A New Masculine and Feminine Identity
Understanding cliched ideas of masculinity is fairly simple, but the process of challenging these stereotypes by defining new ideas of what it means to be masculine is exceptionally difficult. Fishing, bullfighting, and war all emphasise masculine qualities. Men are expected to delight in these things, idealizing manly events in order to increase their own sense of masculinity. Even more importantly is a man’s sense of sexual mastery. Stereotypically, a man is, above all else, sexually driven; always attempting to persuade a beautiful woman to accompany him behind closed doors. In Ernest Hemingway's novel The Sun Also Rises, the idea of what it means to be masculine and feminine, amidst the post World War I Roaring Twenties, is critically and dramatically called into question. The narrator of the story, Jake Barnes, is a war veteran rendered impotent from an unspecified war injury. Because of his impotence, Jake’s sense of masculinity is unsurprisingly set in doubt, yet he also has other reasons to question his masculinity. In stark comparison to Jake is his love interest--the love interest of virtually all the men in the novel--Lady Brett Ashley, who places herself within Jake Barnes circle of friends as a new version of what it means to be feminine. In similar but opposite fashion to Jake’s inability to be masculine, Lady Brett Ashley is able to remain feminine despite having many typically masculine attributes usually deemed inappropriate for a woman. By the end of the novel both Jake and Brett represent a new embodiment of what are and are not appropriate masculine qualities for men and women. Although they are still very lost and unsure about their place in society, their mutual casting-off of societal normalities allows them to find solace in each other as the book reaches its end. The most significant challenge to Jake Barnes’ masculinity is his complete inability to be satisfied by traditional sexual acts. During World War I, he received an injury that permanently changed his life; in multiple parts of the novel it is implied that this injury has left Jake impotent. Jake’s injury makes him incapable of the traditional satisfaction found in sexual acts, so at first he tries to circumvent this challenge to his masculinity. In the early part of the novel Jake picks up a prostitute in attempt to artificially create this connection, “because of a vague sentimental idea that it would be nice to eat with someone” (Hemingway 22). He knows he can’t have sex with her, but wants to satisfy that same desire by spending time and “eating” with a prostitute. However, he is dissuaded from enjoying the encounter because of her lack of intellect, saying, “with her mouth closed [Georgette] was a rather pretty girl” (Hemingway 23). He settles for the company of a girl, but cannot enjoy her attractiveness he is distracted when she talks. His compromised masculinity is illuminated early in the novel because the representative act of hiring a prostitute is unsuccessful beyond the obvious lack of sexual satisfaction. This inability to connect with a woman physically does not only limit Jake's ability to connect sexually but also limits his ability to even be in a relationship at all. Lady Brett Ashley, whom Jake is entirely infatuated with, tells him that she loves him, yet primarily because of his impotence she is unwilling to actually be in a relationship with Jake. His emasculation even gets in the way of his relationship with other men. Later in the novel while on a fishing trip, Jake speaks to his friend Bill Gorton about his war wound. Jake likes the Bill’s advice, to “never mention your accident. . .work [the impotence] up into a mystery,” and also, “you don't work. One group claims woman support you. Another group claims you’re impotent” (Hemingway 129). At this point Bill changes the topic as the two men dig deeper into the wilderness to find a decent fishing spot. Jake express his...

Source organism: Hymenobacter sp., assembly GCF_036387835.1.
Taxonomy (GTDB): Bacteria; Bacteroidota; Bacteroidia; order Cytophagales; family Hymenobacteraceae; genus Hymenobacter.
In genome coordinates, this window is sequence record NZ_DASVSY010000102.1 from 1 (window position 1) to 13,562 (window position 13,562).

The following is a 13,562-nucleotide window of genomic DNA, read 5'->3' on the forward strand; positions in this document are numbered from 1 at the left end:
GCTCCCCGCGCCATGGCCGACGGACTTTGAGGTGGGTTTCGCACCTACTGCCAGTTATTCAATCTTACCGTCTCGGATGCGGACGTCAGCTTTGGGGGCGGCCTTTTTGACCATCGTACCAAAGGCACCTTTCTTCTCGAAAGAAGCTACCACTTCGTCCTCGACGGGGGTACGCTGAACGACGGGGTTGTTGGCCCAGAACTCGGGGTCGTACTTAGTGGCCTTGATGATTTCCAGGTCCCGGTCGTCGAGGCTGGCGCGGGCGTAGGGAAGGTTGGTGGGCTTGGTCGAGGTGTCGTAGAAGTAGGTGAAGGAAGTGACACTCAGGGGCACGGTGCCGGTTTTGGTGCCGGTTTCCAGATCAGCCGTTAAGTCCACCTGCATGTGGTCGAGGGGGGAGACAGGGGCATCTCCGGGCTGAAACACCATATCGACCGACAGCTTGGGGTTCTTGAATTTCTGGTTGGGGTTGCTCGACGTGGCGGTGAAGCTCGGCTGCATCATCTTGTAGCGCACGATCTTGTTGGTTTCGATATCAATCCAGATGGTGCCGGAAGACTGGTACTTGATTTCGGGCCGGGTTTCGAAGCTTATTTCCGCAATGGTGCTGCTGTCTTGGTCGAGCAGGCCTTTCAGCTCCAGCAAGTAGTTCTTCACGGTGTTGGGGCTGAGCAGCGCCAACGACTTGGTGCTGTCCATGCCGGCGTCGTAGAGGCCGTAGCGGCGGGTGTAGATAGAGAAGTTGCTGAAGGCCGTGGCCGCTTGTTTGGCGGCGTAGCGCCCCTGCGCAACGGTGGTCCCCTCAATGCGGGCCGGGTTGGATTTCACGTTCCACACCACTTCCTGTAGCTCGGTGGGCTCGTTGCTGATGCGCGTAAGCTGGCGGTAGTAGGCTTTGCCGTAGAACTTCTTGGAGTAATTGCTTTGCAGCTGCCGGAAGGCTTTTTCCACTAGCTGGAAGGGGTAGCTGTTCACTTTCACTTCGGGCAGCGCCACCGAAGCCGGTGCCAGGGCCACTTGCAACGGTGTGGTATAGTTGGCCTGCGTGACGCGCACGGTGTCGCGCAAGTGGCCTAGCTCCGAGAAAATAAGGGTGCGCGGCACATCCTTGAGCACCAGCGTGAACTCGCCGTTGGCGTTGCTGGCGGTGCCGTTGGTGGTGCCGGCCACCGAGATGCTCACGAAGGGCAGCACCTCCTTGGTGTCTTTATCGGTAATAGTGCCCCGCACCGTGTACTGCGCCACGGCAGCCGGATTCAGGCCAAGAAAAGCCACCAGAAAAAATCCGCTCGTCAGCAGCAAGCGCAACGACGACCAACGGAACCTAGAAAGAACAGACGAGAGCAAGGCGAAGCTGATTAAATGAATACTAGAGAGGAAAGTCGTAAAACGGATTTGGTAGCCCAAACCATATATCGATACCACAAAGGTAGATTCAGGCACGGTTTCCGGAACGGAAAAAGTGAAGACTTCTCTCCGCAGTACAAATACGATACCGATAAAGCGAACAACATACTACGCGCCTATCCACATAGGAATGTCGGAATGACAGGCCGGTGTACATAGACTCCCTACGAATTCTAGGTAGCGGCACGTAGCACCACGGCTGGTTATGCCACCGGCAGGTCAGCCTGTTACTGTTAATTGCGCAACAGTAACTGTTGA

Cited: Hemingway, Ernest. The Sun Also Rises. New York: Scribner. 2003. Print
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